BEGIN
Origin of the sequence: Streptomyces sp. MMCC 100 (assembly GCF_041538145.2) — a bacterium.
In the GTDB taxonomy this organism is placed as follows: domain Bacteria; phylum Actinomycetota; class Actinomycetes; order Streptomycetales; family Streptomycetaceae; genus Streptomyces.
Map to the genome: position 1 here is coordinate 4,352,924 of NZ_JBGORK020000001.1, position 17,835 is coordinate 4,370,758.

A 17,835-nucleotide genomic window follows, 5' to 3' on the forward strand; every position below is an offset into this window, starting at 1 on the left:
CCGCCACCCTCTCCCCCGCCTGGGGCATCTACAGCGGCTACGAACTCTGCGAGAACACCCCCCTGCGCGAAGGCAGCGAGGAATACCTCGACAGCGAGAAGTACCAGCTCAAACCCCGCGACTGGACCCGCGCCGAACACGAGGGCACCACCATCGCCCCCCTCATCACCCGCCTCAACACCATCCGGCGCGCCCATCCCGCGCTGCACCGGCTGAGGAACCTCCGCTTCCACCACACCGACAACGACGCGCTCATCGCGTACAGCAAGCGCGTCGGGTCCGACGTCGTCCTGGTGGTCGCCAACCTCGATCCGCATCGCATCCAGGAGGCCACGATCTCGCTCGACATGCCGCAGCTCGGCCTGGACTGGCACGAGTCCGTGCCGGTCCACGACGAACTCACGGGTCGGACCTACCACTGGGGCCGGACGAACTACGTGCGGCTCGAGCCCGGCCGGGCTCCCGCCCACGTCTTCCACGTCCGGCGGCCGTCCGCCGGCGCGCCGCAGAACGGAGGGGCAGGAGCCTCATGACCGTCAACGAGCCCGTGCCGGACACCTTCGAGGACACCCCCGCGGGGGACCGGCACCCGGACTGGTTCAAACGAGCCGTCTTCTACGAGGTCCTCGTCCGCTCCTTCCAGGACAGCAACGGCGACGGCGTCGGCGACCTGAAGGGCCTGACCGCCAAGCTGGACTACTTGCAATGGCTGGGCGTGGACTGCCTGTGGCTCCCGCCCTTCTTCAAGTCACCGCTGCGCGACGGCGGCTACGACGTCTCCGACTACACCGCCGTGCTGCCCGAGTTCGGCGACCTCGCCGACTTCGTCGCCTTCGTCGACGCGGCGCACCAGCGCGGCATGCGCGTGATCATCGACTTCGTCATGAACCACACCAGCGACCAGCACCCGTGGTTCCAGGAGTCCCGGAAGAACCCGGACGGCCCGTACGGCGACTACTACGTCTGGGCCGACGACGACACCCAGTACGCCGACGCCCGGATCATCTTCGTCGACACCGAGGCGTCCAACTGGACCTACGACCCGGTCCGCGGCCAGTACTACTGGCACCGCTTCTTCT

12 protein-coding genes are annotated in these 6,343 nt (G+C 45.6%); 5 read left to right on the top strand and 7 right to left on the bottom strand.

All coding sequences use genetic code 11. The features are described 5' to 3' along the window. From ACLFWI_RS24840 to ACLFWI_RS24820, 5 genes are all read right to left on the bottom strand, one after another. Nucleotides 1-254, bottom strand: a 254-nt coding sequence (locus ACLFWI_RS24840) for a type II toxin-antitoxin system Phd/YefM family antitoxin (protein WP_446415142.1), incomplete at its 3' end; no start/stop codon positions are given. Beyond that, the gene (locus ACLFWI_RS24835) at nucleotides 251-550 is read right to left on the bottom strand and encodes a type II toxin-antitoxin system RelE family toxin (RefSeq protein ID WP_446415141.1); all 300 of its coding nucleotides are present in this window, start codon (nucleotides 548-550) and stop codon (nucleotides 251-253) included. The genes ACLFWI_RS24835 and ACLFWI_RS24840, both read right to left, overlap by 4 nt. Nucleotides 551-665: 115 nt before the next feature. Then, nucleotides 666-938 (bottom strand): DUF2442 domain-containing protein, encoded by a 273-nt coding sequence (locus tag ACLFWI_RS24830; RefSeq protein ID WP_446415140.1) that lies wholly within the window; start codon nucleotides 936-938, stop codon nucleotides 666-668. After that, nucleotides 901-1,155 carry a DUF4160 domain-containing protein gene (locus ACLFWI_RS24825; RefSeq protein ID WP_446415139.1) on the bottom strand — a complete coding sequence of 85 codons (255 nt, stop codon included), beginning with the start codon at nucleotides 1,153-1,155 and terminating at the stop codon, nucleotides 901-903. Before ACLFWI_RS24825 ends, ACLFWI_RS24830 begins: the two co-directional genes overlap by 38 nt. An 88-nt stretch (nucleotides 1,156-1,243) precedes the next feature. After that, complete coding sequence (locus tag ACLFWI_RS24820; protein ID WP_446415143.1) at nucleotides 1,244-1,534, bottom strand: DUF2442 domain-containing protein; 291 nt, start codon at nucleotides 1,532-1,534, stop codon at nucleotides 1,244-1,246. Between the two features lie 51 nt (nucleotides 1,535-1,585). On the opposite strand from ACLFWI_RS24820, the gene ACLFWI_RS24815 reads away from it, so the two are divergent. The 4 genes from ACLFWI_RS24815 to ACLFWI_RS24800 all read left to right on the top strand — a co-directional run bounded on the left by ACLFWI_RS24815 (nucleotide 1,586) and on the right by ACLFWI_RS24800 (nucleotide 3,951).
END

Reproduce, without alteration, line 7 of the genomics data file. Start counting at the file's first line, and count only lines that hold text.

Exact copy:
All coding sequences use genetic code 11. The features are described 5' to 3' along the window. From ACLFWI_RS24840 to ACLFWI_RS24820, 5 genes are all read right to left on the bottom strand, one after another. Nucleotides 1-254, bottom strand: a 254-nt coding sequence (locus ACLFWI_RS24840) for a type II toxin-antitoxin system Phd/YefM family antitoxin (protein WP_446415142.1), incomplete at its 3' end; no start/stop codon positions are given. Beyond that, the gene (locus ACLFWI_RS24835) at nucleotides 251-550 is read right to left on the bottom strand and encodes a type II toxin-antitoxin system RelE family toxin (RefSeq protein ID WP_446415141.1); all 300 of its coding nucleotides are present in this window, start codon (nucleotides 548-550) and stop codon (nucleotides 251-253) included. The genes ACLFWI_RS24835 and ACLFWI_RS24840, both read right to left, overlap by 4 nt. Nucleotides 551-665: 115 nt before the next feature. Then, nucleotides 666-938 (bottom strand): DUF2442 domain-containing protein, encoded by a 273-nt coding sequence (locus tag ACLFWI_RS24830; RefSeq protein ID WP_446415140.1) that lies wholly within the window; start codon nucleotides 936-938, stop codon nucleotides 666-668. After that, nucleotides 901-1,155 carry a DUF4160 domain-containing protein gene (locus ACLFWI_RS24825; RefSeq protein ID WP_446415139.1) on the bottom strand — a complete coding sequence of 85 codons (255 nt, stop codon included), beginning with the start codon at nucleotides 1,153-1,155 and terminating at the stop codon, nucleotides 901-903. Before ACLFWI_RS24825 ends, ACLFWI_RS24830 begins: the two co-directional genes overlap by 38 nt. An 88-nt stretch (nucleotides 1,156-1,243) precedes the next feature. After that, complete coding sequence (locus tag ACLFWI_RS24820; protein ID WP_446415143.1) at nucleotides 1,244-1,534, bottom strand: DUF2442 domain-containing protein; 291 nt, start codon at nucleotides 1,532-1,534, stop codon at nucleotides 1,244-1,246. Between the two features lie 51 nt (nucleotides 1,535-1,585). On the opposite strand from ACLFWI_RS24820, the gene ACLFWI_RS24815 reads away from it, so the two are divergent. The 4 genes from ACLFWI_RS24815 to ACLFWI_RS24800 all read left to right on the top strand — a co-directional run bounded on the left by ACLFWI_RS24815 (nucleotide 1,586) and on the right by ACLFWI_RS24800 (nucleotide 3,951).